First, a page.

The Supreme Court on Monday unanimously upheld the method all states use to draw their legislative districts, rejecting a conservative challenge that could have given more clout to white, rural voters. The eight justices rebuffed a case spearheaded by a conservative legal activist brought against the state of Texas over the manner in which it
Terresa Monroe-Hamilton, GOP presidential candidate Donald J. Trump is taking a beating from the press over his flip-flops on abortion. But the leading Democrat candidate for president, Hillary Clinton, has escaped serious scrutiny over her extreme position that would seem to prohibit any restrictions on the procedure. Trump regularly compares his flip-flops to how Ronald
Cal Thomas, Neither political party can lay claim to purity when it comes to hypocrisy, but Democratic presidential candidate Hillary Clinton, as well as others in her party, has taken hypocrisy to new depths. While campaigning in Wisconsin before next week’s presidential primary, Clinton said that as president she would have a litmus test for any Supreme
Q: Your proposed tax cut would add $10 trillion to the nation’s debt. You insist that you could make up for a good deal of that by cutting waste, fraud, & abuse. TRUMP: Correct. Q: Like what? And please be specific. TRUMP: Department of Education. We’re getting rid of Common Core. Department of Environmental Protection.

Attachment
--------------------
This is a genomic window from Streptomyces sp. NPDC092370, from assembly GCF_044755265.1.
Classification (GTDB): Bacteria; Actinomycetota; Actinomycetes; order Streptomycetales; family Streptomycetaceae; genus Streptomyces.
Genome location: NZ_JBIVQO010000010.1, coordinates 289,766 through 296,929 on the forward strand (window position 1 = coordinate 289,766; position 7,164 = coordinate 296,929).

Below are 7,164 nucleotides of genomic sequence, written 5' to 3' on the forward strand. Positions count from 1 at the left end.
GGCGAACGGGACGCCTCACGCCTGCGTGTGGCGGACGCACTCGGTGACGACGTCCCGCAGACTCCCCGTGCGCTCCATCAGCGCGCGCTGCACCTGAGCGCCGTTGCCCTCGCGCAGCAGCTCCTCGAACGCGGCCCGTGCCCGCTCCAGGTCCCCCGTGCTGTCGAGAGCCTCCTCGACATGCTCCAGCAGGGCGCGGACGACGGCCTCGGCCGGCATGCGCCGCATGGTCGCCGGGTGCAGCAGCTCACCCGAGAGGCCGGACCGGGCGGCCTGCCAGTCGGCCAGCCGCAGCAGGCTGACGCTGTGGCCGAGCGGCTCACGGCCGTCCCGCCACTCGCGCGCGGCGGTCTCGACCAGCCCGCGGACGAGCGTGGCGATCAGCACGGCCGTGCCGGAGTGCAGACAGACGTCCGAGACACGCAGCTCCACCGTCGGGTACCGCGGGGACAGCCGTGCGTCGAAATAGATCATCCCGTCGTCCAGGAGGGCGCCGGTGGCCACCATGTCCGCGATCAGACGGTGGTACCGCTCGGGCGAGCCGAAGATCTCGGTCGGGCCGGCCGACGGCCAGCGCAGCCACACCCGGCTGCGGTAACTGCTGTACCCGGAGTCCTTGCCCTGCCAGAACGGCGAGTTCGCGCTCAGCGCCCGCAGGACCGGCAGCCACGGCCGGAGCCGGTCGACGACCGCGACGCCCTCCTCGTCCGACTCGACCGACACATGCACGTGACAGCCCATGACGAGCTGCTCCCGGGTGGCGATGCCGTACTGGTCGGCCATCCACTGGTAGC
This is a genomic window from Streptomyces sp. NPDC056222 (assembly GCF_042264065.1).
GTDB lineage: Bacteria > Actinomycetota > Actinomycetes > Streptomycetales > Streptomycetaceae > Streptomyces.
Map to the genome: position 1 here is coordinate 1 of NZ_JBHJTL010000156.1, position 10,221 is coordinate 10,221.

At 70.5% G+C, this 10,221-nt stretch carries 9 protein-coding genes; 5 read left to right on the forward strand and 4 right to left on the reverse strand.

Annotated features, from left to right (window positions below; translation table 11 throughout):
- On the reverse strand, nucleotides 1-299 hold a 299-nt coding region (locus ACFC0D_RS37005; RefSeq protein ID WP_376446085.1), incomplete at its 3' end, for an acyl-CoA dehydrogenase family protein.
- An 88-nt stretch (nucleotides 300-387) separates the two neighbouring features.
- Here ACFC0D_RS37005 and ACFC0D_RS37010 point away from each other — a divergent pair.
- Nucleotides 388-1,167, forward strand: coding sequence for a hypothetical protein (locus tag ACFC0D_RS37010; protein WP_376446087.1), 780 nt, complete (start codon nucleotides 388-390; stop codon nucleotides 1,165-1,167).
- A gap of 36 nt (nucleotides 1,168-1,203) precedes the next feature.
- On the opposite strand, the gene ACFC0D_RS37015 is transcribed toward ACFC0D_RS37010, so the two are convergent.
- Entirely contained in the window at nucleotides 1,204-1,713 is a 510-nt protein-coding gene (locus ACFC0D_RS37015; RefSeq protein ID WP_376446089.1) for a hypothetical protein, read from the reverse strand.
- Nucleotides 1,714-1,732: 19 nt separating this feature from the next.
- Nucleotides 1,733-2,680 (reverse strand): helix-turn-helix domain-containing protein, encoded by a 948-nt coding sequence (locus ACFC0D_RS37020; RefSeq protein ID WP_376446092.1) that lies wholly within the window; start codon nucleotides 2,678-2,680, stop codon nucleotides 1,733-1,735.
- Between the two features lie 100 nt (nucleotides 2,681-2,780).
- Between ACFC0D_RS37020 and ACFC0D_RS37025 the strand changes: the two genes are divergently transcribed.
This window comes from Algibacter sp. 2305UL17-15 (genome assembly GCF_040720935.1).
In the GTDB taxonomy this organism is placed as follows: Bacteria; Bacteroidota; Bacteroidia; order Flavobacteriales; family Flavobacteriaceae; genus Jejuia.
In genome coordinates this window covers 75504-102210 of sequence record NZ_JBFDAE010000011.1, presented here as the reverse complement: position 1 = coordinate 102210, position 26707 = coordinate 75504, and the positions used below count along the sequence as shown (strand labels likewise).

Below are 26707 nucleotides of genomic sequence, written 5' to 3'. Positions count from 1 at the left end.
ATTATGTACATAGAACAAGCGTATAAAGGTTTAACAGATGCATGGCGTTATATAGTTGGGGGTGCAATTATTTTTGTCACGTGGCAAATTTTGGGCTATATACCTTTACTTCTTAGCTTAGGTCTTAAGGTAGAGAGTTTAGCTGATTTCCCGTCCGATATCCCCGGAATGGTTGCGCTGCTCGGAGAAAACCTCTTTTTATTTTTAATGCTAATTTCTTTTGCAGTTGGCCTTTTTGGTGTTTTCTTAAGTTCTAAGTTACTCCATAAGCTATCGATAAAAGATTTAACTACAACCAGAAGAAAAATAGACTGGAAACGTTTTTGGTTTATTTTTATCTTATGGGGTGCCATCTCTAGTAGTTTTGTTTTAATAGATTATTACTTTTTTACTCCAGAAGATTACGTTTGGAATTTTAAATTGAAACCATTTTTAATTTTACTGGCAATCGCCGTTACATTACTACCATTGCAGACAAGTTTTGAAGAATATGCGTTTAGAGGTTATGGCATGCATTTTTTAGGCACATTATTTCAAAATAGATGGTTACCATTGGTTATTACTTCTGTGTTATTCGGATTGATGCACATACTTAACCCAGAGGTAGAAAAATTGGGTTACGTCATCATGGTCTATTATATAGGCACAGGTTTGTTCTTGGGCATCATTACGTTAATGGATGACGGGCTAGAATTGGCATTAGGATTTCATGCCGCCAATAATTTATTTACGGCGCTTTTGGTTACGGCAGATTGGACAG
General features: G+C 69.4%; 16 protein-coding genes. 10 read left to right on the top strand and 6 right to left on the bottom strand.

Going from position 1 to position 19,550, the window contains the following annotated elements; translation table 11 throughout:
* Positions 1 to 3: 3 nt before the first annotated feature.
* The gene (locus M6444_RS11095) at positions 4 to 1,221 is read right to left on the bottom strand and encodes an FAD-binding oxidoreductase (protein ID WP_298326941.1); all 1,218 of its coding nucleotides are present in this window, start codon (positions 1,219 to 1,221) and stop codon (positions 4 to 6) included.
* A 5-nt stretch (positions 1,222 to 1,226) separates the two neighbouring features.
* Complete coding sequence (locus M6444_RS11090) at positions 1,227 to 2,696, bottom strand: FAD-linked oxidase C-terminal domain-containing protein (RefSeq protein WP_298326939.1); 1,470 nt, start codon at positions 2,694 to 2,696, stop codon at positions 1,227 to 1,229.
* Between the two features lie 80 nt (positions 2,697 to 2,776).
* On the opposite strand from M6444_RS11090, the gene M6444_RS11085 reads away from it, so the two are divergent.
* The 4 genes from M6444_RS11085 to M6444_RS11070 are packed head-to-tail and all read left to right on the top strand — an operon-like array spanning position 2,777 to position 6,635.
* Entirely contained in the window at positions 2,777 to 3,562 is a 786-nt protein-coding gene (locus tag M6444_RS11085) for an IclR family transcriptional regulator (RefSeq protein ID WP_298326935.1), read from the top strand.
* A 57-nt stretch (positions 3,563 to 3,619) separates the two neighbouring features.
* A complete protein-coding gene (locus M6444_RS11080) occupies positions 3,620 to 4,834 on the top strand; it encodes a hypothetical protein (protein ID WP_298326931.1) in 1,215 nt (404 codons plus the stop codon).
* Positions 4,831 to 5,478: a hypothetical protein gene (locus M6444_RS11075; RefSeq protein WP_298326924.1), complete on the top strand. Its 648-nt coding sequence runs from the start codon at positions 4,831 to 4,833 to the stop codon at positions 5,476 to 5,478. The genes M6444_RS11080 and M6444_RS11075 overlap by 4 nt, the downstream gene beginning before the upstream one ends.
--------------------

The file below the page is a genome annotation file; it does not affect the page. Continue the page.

American women will have cheaper and easier access to abortion by medication after a decision by the Food and Drug Administration on Wednesday to relax restrictions on the use of abortion pill Mifeprex that were in place for over a decade. The change set off another front in the fight over abortion that has spilled
The American Council of Trustees and Alumni publishes occasional reports on what college students know. Nearly 10 percent of the college graduates surveyed thought Judith Sheindlin, TV’s “Judge Judy,” is a member of the U.S. Supreme Court. Less than 20 percent of the college graduates knew the effect of the Emancipation Proclamation. More than a
Senator Mark Kirk of Illinois on Tuesday accused many of his fellow Senate Republicans of being “closed-minded” by refusing to consider President Barack Obama’s nomination of Merrick Garland to serve on the U.S. Supreme Court. Kirk, facing a tough re-election battle in his Democratic-leaning state, became the first Republican senator to meet with Garland since
The U.S. Supreme Court deadlocked in one of its highest profile cases, issuing a 4-4 ruling that lets more than 20 states continue to require public-sector workers to help fund the unions that represent them. Union opponents had looked to be on the brink of a watershed victory that would have given workers a First